“When you’re in a hospital room and can’t move, the only thing you can do is hear.”
That’s Rich Dallam, NBBJ healthcare partner, speaking to Allison Arieff in The New York Times about the importance of acoustics in architecture. In a hospital, sound can play a crucial role in helping or hindering the healing process, which is why NBBJ put so much care into the design and materials of the E.W. and Mary Firstenburg Tower at Southwest Washington Medical Center, the Lunder Building at Massachusetts General Hospital, and many others.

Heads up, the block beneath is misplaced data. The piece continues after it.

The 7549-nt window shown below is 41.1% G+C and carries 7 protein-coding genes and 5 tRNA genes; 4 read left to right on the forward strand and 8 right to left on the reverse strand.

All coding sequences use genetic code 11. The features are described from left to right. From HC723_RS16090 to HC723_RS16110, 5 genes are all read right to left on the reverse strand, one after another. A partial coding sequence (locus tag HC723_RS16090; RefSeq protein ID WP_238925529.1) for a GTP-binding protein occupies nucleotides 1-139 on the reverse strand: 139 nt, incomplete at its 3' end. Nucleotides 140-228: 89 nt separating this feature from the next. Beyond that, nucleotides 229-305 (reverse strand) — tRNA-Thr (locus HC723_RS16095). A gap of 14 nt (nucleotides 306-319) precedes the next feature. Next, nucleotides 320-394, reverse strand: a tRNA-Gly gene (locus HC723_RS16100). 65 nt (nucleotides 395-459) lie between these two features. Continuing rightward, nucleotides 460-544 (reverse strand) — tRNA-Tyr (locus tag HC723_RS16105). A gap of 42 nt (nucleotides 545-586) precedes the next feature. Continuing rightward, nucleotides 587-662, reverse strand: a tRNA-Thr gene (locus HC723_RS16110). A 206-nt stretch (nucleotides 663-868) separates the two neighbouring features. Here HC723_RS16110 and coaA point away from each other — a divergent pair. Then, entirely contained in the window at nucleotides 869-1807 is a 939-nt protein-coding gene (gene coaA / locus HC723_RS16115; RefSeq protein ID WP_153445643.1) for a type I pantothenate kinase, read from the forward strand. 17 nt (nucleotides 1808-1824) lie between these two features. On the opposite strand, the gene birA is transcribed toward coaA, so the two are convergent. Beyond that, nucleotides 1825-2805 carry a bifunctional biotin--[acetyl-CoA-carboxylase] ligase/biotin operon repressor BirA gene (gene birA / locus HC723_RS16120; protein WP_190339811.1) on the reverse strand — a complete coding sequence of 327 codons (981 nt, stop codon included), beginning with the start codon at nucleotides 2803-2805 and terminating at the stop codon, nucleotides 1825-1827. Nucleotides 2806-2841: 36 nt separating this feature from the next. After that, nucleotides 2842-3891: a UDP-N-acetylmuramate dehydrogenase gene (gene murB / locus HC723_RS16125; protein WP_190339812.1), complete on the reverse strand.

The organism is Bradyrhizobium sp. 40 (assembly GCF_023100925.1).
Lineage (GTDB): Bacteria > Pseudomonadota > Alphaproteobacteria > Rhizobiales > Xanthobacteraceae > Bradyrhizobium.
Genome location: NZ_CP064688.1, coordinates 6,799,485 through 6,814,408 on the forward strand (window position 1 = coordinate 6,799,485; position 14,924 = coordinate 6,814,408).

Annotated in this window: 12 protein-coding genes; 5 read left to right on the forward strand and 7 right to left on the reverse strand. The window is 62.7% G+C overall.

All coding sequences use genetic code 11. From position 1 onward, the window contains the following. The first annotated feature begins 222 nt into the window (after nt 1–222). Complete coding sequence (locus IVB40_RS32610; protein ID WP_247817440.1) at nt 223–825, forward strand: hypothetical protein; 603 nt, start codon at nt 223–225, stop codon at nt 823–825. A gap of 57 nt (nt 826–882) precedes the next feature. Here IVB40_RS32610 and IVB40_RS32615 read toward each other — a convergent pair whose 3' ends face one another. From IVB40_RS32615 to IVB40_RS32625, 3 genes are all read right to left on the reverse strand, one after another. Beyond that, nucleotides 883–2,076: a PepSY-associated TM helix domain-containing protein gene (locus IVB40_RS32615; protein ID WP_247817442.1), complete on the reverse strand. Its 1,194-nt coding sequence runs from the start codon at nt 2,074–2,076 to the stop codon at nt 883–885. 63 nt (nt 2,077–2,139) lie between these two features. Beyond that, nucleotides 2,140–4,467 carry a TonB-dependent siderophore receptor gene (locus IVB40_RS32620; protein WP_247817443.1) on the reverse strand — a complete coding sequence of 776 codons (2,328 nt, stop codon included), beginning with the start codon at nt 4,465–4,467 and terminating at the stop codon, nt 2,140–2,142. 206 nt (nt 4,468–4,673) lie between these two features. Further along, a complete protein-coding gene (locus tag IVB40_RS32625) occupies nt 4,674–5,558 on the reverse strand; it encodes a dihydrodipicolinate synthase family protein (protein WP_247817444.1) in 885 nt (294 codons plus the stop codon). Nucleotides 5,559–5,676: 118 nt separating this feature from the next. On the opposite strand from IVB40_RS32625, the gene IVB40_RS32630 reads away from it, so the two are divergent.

The article also discusses the importance of designing for varying levels of acoustic privacy in the workplace. In the end, Dallam says, whether at work or in the hospital, the most important element of sound control is choice: “This small thing gives you some agency.”